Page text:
TUESDAY, July 20, 2010 (HealthDay News) -- Sure, that new gizmo you just bought looks simple enough, but a new study suggests that consumers frequently overestimate their ability to use a new product -- and then may quickly give up on mastering its use at all.
As reported online in the Journal of Consumer Research, a team at Brigham Young University and elsewhere had people perform a number of tasks that were new to them. Participants were first verbally taught how to do something, such as tracing a line with the aid of a mirror, typing on a strangely laid-out keyboard, or folding t-shirts in a novel manner.
Before actually performing the tasks the participants were asked to indicate how well they thought they would do. Following a short amount of actual practice, all were asked once again to predict their performance.
The authors found that while people's pre-performance opinions as to how adept they might be were overly optimistic, their post-performance opinions made a quick about-face. After trying the task, participants tended to become negative about both their long- and short-term prospects at mastering the task, with many being pessimistic that they would ever improve.
However, after a lengthier amount of practice -- equal to about 20 minutes of attempts -- opinions did start to trend back in a more positive vein, with participants feeling they could ultimately complete the task and becoming more accurate in predicting their skill levels.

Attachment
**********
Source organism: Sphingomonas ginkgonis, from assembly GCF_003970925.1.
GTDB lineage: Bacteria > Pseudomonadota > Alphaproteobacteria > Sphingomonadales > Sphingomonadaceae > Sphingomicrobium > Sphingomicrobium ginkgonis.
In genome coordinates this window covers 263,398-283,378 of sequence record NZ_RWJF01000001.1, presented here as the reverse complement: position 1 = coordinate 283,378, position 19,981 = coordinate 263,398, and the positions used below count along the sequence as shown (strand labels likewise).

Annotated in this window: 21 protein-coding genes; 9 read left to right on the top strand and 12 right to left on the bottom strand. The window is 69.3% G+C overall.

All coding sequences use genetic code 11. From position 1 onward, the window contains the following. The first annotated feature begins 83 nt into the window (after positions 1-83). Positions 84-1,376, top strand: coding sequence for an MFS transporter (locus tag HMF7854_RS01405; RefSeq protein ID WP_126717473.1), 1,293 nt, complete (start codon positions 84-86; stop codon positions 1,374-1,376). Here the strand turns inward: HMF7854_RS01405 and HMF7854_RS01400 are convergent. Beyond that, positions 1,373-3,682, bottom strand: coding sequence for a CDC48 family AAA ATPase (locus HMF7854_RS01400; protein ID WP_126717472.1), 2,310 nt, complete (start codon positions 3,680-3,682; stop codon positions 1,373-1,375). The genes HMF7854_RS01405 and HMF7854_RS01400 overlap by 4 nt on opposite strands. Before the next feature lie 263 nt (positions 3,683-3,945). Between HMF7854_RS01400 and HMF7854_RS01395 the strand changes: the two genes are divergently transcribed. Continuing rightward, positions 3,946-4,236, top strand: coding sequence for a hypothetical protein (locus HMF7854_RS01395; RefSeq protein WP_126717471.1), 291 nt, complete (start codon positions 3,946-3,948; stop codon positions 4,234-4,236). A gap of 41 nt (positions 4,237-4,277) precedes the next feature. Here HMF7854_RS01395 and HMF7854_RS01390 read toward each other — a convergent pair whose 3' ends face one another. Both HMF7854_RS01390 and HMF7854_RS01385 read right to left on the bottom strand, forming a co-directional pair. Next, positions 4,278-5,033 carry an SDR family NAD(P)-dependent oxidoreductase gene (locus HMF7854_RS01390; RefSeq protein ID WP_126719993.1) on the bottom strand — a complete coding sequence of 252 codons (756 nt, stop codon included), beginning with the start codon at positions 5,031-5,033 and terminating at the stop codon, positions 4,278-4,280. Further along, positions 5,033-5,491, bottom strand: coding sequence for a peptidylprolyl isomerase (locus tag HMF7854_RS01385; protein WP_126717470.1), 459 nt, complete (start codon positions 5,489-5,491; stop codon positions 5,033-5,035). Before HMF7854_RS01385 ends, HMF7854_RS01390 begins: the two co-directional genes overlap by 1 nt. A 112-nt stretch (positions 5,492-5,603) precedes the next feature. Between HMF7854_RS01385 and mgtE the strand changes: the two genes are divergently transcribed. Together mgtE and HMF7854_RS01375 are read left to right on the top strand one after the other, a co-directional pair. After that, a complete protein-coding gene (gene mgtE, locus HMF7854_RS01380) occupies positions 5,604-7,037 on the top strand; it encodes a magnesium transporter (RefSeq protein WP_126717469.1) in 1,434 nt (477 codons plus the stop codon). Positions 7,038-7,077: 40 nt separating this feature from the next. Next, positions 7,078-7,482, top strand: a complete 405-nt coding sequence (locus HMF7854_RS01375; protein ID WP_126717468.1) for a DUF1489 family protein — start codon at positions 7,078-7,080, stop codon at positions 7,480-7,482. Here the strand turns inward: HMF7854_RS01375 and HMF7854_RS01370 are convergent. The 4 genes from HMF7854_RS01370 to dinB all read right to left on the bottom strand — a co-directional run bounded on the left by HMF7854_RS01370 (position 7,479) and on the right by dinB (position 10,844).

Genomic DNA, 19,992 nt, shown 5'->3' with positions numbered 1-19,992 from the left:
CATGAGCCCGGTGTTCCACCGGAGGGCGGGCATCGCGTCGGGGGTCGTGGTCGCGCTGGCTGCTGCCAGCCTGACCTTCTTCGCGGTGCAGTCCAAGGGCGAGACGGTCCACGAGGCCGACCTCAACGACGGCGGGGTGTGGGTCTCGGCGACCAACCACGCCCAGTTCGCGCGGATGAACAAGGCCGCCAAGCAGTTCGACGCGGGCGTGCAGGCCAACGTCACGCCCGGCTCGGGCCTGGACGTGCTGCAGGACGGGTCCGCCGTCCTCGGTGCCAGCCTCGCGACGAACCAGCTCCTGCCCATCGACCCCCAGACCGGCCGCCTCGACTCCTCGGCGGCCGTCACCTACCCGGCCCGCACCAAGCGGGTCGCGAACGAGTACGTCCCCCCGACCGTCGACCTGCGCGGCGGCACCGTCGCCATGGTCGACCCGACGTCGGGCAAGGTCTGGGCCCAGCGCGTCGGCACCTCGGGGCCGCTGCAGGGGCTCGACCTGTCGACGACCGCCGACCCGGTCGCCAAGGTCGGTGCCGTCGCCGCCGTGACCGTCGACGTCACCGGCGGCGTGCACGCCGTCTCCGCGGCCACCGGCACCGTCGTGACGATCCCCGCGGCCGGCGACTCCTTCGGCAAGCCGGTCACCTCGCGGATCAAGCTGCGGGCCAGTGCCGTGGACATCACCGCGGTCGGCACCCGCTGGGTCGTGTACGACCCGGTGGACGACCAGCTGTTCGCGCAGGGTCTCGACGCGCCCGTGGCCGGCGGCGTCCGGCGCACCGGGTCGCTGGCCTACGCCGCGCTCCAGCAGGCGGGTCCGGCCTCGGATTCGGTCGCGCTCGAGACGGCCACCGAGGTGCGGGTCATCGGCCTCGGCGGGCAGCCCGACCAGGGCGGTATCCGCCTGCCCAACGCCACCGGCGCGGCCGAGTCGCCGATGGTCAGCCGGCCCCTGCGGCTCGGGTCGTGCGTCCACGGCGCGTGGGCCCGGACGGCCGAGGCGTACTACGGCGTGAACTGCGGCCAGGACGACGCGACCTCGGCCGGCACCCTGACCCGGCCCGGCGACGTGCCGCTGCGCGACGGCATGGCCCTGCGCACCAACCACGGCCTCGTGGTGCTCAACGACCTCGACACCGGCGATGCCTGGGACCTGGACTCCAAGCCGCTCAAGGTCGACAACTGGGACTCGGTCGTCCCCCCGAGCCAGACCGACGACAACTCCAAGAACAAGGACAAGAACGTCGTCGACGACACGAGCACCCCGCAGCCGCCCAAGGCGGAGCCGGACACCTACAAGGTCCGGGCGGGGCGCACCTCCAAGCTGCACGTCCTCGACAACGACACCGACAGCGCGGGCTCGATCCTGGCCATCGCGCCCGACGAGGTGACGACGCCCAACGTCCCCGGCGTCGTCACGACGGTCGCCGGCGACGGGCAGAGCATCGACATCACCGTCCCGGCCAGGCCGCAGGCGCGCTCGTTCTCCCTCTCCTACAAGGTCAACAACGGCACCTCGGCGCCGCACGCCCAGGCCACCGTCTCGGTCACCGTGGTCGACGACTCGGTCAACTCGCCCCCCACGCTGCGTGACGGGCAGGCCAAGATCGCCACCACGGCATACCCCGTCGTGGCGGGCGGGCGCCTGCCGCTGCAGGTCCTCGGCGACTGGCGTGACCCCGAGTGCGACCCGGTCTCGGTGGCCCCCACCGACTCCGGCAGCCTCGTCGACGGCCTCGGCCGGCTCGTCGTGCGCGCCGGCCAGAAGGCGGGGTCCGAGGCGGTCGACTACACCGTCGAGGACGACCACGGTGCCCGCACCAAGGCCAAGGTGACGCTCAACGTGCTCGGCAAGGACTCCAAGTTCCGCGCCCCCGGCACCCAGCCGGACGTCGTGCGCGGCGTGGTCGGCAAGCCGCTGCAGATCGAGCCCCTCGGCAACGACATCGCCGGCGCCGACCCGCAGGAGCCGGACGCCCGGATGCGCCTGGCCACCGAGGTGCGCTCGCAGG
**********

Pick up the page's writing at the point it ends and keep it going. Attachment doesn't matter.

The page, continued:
"Much of parenting is about teaching children that persistence pays off -- that tasks which initially seem difficult become easier with practice," the team wrote. "The results of these studies suggest that, despite whatever lessons our parents might have sought to teach us, most of us have not fully learned the lesson."
The researchers, including George Loewenstein, a professor of economics and psychology at Carnegie Mellon University, Darron Billeter, assistant professor of marketing business management at Brigham Young University, and Ajay Kalra, professor of marketing at Rice University, noted that prior research has suggested that consumers actually grow more attached to products the more they make use of them.
People have different learning styles, according to experts at the University of South Dakota.